62.8 million Americans gave back in a way that makes the differece. The "Volunteering and Civic Life in America" report displays who they are, how, when and where they engage in the non for profit word.
The volunteer rate remained steady as 62.8 million Americans volunteered 7.9 billion hours last year. Based on the Independent Sector’s estimate of the average value of a volunteer hour ($23.07 in 2014), the estimated value of this volunteer service is nearly $184 billion.
Volunteers have 27% higher odds of finding a job after being out of work than non-volunteers, possibly due to developing new skills and expanding personal networks.
Volunteers are almost twice as likely to donate to charity as non-volunteers. Nearly 80% of volunteers donated to charity, compared to 40 percent of non-volunteers. Overall, half of all Americans donated at least $25 to charity in 2014.
Over the past 13 years, Americans volunteered 104.9 billion hours, estimated to be worth $2.1 trillion.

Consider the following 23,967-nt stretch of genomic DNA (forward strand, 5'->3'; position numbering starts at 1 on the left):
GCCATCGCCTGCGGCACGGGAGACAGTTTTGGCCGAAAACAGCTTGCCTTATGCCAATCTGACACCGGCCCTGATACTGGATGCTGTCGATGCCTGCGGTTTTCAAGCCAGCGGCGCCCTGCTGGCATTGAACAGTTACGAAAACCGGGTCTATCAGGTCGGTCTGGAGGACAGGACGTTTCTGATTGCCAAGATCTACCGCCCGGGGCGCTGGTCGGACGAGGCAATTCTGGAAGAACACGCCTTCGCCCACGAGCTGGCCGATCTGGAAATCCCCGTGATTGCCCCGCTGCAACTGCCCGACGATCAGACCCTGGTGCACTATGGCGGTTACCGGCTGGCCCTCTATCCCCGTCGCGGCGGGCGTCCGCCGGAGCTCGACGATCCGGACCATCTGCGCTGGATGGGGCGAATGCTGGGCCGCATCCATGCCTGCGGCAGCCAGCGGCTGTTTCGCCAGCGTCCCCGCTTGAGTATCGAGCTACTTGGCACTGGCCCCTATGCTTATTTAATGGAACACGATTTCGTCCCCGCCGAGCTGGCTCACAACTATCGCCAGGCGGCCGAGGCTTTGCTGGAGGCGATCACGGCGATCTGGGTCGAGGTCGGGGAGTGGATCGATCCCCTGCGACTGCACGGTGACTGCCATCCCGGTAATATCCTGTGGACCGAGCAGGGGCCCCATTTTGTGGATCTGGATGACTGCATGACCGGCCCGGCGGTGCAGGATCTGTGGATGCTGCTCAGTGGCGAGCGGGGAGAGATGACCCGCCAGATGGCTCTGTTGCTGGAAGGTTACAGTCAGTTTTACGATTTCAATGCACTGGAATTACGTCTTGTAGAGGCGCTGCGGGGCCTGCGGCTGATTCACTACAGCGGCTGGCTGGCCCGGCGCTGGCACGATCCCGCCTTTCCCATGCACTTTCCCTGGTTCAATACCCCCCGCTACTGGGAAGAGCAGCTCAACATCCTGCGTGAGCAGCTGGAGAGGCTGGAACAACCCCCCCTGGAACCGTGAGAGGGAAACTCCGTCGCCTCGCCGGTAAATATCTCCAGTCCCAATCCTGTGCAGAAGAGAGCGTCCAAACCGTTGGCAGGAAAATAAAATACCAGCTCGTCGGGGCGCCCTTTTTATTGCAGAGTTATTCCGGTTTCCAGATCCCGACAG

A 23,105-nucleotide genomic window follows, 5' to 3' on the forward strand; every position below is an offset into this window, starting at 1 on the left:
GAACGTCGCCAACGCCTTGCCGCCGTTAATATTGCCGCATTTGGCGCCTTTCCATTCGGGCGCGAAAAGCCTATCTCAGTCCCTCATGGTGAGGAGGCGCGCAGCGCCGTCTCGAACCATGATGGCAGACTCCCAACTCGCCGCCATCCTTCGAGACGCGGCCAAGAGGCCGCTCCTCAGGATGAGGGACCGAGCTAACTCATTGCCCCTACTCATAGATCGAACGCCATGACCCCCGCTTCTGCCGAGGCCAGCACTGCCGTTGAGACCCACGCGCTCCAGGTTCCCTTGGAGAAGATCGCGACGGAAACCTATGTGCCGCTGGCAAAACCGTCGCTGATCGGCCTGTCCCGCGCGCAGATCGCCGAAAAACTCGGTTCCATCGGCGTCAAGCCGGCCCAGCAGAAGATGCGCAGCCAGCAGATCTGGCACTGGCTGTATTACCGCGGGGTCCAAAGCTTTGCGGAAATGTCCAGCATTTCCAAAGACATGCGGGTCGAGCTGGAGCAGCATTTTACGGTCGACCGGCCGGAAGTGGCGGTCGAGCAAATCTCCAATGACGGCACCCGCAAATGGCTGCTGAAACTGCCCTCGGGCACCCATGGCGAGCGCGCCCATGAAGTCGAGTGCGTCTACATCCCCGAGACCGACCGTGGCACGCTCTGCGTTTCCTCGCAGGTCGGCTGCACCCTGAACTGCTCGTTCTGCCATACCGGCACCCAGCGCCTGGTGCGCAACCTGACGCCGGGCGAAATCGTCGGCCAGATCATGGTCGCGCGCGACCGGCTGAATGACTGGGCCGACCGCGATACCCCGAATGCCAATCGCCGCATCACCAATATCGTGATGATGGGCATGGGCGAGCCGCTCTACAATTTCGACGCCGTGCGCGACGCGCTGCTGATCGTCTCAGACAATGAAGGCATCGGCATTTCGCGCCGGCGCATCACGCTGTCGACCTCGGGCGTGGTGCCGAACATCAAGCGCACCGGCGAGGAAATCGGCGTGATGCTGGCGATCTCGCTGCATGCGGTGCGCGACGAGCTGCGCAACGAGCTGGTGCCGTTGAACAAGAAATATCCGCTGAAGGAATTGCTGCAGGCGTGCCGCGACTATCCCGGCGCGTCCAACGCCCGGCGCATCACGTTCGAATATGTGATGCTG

Generation X had the highest volunteer rate of all age groups at 30%, but the Silent Generation (75 and older) had the highest median hours among volunteer at 100 while 1 in 5 Millennials volunteered in 2014.
We make a living by what we get, but we make a life by what we give
Americans volunteered most frequently with religious groups, education or youth-services groups, and social or community groups.
Women volunteered more than men, at rates of 28.8 percent and 22.5 percent, respectively.
Utah was the state with the highest volunteerism rate. It was followed by Idaho, Wisconsin, Minnesota, and Kansas.
The metropolitan area with the most volunteer-minded population was Salt Lake City. Minneapolis-St. Paul, Milwaukee, Charlotte, and Rochester rounded out the top five.
Read the full report here
Here additional inputs and quotes from the non for profit protagonists.